Delaware is a rare state that does not elect prosecutors, instead entrusting its attorney general to appoint them. This year’s incumbentless attorney general race is thus crucial for the state’s criminal justice system. In the Sept. 6 Democratic primary—the first contested primary in 20 years—the four candidates are Kathy Jennings, Chris Johnson, Tim Mullaney, and LaKresha Roberts. All except Johnson (a defense attorney) have worked in Delaware’s Department of Justice (DOJ); Mullaney has also worked at the national Fraternal Order of Police. Jennings, who supervised criminal prosecutions while at the DOJ, had raised more money than all her opponents combined as of mid-August.

The campaign has mostly broken the mold of “tough-on-crime” campaigning, according to the Delaware News Journal’s Xerxes Wilson. The candidates agree that the state incarcerates too many people—and too many Black people in particular—and all talk about bail reform and stronger diversion programs. “There has not been this public discourse around structural racism and its impact on the black community and the relationship to law enforcement in the legal system,” said Raye Avery, president of the Committee of 100 Black Women Delaware chapter.

That said, the candidates’ agendas differ significantly, as is visible in their responses to this ACLU questionnaire or in debates. For one, Mullaney’s platform is less progressive. He is the only candidate to support reinstating the death penalty for certain crimes. (Delaware’s Supreme Court ruled capital punishment unconstitutional in 2016, but many lawmakers favor overturning that decision.) He is also the only candidate to reject “the elimination of the automatic issuance of warrants for failures to pay fines” and to oppose legalizing marijuana.

Meanwhile, Johnson says that his “top priority is to end mass incarceration.” “Mass incarceration is bankrupting Delaware, in both a moral and fiscal sense,” Johnson wrote in an op-ed that draws policy lessons from a 2017 prison riot. He argues that the riot resulted from “systemic problems” that must be addressed through decarceration. “Rather than putting more officers into dangerous working conditions … I propose that we manipulate the other side of this equation: We must rapidly and dramatically reduce our prison population.” He has said elsewhere that, with his reforms, “Delaware could see a 10-20% decrease in its prison population by 2020.” In the op-ed, Johnson specifically commits to ending prosecutors’ habit of overcharging and to not prosecuting some nonviolent cases. He is the only candidate to tell the ACLU that no one under the age of 18 should be prosecuted as an adult, to support repealing all mandatory minimum sentences (Jennings and Roberts do say that they favor scaling them back), and to pledge that he would instruct prosecutors to not seek death sentences even if the legislature reinstates it.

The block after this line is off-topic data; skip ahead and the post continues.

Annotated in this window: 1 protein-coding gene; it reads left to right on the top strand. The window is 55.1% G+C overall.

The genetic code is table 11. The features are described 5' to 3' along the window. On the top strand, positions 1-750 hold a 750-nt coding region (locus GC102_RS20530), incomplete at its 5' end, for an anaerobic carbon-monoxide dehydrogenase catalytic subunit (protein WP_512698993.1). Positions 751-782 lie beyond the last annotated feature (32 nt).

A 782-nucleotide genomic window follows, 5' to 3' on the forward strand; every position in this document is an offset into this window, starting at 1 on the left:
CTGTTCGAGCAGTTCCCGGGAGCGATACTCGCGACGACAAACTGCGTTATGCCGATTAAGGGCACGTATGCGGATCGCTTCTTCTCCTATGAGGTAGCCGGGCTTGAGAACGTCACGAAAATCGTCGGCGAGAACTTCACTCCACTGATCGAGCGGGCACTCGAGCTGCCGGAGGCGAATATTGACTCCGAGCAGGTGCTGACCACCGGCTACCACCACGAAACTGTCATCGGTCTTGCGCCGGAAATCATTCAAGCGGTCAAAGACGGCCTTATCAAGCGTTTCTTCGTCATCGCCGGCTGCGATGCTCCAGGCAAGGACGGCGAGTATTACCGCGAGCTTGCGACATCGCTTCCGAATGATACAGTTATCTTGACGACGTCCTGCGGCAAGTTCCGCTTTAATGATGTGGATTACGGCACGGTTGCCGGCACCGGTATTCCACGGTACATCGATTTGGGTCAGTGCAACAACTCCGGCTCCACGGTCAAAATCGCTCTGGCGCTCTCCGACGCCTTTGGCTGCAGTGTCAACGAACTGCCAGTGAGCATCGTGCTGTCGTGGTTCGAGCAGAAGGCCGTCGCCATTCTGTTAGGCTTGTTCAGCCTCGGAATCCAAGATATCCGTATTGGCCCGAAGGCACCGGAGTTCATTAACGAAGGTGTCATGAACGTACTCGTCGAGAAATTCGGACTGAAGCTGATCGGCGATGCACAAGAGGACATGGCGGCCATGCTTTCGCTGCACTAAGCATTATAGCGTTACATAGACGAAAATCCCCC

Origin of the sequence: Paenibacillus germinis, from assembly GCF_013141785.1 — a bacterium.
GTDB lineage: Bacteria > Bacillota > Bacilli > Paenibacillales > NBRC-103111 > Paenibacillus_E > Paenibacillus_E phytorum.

In August, people incarcerated at the Vaughn prison—the site of the 2017 riot—engaged in a hunger strike as part of the nationwide protest movement. “This is the second time in two months that Delaware inmates have refused to eat in protest,” the Delaware News Journal‘s Esteban Parra reports.

New York: The Appeal reviews Cuomo and Nixon’s criminal justice agendas

Governor Andrew Cuomo’s attitude on criminal justice has swung wildly in recent years. In 2016 he vetoed bipartisan legislation that would have strengthened New York’s public defense system, and he has rarely used his clemency powers. But this year Cuomo announced that he would restore the voting rights of tens of thousands of people by issuing pardons, and signed a bill establishing an independent commission to investigate prosecutorial misconduct.

In the Sept. 13 Democratic primary, Cuomo faces Cynthia Nixon, who has claimed credit for pushing the governor leftward—including over his use of pardons. Nixon’s campaign has emphasized criminal justice reform. She “made legalizing recreational marijuana the first policy plank of her campaign for governor, framing it as a necessary step toward reducing racial inequities in the criminal justice system,” Vivian Wang reported in the New York Times in April.

In August, The Appeal published an in-depth article by Emma Whitford on Cuomo and Nixon’s agendas. In exploring their views on policing, pretrial detention, discovery rules, clemency, and other criminal justice issues, Whitford notes important areas of agreement (closing Rikers Island, for one). But she also details divergences in the scope of their proposals. For instance, Nixon is running on eliminating all solitary confinement via executive order. And while Cuomo proposes “ending cash bail for people charged with misdemeanors and nonviolent felonies,” Nixon wishes to end it “regardless of the arresting charge.” In addition, some reform advocates are urging both candidates to be more ambitious in some areas, for instance on guidelines they are proposing for clemency and for parole review. “We have 10,000 people serving life sentences, and that’s where the governor has to zero in on,” says Steve Zeidman, a professor at City University of New York School of Law.

Thanks for reading. We’ll see you next week.